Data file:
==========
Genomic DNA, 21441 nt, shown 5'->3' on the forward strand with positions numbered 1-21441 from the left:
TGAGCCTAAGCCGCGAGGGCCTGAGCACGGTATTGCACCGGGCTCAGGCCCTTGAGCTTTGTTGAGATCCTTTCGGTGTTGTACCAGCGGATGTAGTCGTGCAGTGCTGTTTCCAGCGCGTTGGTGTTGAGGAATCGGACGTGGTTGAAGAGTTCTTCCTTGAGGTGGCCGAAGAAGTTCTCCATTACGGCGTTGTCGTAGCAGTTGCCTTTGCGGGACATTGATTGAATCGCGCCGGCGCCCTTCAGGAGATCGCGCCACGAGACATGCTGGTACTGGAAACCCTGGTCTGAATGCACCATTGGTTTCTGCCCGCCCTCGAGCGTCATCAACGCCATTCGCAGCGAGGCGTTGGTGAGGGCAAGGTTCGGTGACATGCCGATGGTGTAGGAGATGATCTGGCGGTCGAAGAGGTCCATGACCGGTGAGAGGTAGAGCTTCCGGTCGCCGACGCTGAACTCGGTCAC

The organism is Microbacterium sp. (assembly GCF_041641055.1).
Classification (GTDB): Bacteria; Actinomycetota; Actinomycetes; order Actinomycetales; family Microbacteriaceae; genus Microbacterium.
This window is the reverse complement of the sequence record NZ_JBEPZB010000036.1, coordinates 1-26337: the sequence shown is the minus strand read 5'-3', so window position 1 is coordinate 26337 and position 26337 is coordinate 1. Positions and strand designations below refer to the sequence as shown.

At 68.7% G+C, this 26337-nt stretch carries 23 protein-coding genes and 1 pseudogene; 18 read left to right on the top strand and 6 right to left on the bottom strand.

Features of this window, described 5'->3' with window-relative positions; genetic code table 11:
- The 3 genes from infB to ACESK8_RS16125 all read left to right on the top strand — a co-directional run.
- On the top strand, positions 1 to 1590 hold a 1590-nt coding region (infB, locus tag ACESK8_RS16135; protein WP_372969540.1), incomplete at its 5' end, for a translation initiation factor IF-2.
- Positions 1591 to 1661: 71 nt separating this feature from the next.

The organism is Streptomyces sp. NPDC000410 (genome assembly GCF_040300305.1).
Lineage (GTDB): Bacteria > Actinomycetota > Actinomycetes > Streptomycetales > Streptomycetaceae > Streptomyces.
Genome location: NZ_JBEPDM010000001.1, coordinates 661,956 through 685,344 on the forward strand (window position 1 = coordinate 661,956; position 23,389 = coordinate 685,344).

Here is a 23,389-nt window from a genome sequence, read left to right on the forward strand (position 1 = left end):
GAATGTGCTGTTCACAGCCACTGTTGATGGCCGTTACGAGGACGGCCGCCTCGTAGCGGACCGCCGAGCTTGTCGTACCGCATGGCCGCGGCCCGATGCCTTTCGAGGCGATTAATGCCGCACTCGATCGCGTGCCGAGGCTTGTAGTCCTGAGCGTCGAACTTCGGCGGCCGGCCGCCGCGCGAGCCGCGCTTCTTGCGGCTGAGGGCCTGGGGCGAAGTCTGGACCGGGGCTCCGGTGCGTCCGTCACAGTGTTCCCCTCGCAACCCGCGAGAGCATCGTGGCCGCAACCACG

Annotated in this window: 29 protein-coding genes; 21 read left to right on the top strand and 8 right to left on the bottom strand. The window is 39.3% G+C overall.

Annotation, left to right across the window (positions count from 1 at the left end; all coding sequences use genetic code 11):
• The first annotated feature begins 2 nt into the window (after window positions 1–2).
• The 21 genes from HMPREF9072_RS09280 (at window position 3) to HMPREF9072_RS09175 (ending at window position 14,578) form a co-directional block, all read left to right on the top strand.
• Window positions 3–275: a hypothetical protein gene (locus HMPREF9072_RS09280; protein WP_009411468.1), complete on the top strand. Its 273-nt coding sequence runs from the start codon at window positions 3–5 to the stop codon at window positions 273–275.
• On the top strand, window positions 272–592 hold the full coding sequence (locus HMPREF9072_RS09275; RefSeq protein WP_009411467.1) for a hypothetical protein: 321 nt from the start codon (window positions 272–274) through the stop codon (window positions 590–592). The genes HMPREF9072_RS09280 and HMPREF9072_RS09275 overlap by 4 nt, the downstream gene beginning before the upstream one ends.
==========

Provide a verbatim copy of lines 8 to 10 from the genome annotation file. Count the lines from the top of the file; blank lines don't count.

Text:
- The 3 genes from infB to ACESK8_RS16125 all read left to right on the top strand — a co-directional run.
- On the top strand, positions 1 to 1590 hold a 1590-nt coding region (infB, locus tag ACESK8_RS16135; protein WP_372969540.1), incomplete at its 5' end, for a translation initiation factor IF-2.
- Positions 1591 to 1661: 71 nt separating this feature from the next.